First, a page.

A Family Affair: A mother's greatest sacrifice
Three years ago Geraldine McGrory, 28, became a novice in the enclosed Benedictine order at Tyburn Convent in London where she is called Sister Mary Joseph. Her mother, Margaret McGrory, is a housewife and has 11 children. She lives in a suburb of Birmingham
Monday 21 December 1998
I didn't have a vision or hear voices when I got the calling. Something just quietly changed in my life. I used to be quite materialistic and loved shopping, especially for clothes. But suddenly all these things seemed completely unimportant. I was brought up in a Catholic home with 10 brothers and sisters but I wouldn't say I was particularly religious. I went to Mass every week and said my prayers but in my teens I was just like any other normal young girl. I wanted to leave school, go to university and get a life. I did quite well at school and got into Birmingham University, where I studied law. After that I joined a legal practice and began my law training.
It was after I had been on a trip to Lourdes with my mum that I started to feel differently. She had always wanted to go so it was a bit of a trip of a lifetime for her but I didn't really think much about it. After I came back and returned to work I started going to Mass in my lunch hour, which was pretty weird for me. The feeling started to grow inside me that perhaps I was really cut out for a religious life.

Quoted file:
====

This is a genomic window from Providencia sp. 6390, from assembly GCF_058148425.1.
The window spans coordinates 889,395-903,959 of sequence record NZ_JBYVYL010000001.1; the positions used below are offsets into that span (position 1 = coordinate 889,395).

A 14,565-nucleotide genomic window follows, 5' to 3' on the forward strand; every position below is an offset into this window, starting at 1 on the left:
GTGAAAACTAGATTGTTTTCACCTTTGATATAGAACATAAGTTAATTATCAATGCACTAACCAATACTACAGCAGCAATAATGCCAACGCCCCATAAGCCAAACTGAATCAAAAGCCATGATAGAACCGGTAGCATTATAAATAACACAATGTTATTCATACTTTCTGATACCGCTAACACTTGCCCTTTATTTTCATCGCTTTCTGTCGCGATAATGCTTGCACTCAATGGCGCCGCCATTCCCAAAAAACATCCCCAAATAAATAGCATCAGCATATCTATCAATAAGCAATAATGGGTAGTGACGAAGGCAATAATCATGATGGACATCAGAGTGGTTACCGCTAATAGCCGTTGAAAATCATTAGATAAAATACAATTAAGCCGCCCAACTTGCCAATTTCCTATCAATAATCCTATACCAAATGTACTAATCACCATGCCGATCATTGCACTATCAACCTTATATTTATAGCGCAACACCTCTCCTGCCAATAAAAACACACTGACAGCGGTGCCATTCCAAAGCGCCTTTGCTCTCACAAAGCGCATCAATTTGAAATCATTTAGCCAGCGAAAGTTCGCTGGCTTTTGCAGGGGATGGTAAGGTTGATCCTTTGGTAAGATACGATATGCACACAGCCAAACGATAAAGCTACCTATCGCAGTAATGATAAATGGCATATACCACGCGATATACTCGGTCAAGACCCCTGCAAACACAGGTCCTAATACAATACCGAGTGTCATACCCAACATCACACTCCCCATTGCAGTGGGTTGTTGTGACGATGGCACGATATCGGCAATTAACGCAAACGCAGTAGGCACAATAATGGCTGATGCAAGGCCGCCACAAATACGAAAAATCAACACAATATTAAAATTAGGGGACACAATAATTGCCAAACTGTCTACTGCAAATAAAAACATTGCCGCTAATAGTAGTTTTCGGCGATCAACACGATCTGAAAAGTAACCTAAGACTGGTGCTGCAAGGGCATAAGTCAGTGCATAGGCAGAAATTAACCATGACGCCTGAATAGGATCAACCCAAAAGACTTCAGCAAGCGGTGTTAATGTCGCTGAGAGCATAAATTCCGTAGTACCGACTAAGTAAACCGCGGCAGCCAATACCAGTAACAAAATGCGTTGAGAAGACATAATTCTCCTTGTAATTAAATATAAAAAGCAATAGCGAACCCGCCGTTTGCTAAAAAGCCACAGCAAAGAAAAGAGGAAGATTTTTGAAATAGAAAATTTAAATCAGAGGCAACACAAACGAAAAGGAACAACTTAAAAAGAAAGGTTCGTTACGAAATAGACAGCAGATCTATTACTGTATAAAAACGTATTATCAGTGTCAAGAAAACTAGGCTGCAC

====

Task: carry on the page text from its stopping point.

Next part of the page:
At first I thought it was a phase and that it would pass. I started praying for guidance and went to see my local priest to get advice. I thought I would get some kind of sign or proof that I was on the right track. The priest said if I was waiting for a fax from heaven I'd have a long wait as God doesn't send faxes! So it was quite a long time before I was really sure about it.
It has never occurred to me that I may have made the wrong decision. I never feel I want to be anywhere else because I am so sure I have chosen the right way of life for me. Whereas my motivation before was to earn money and have a good time, now it is to love God and serve the Church. I don't miss anything about my old life, neither do I feel that my freedom has been curbed.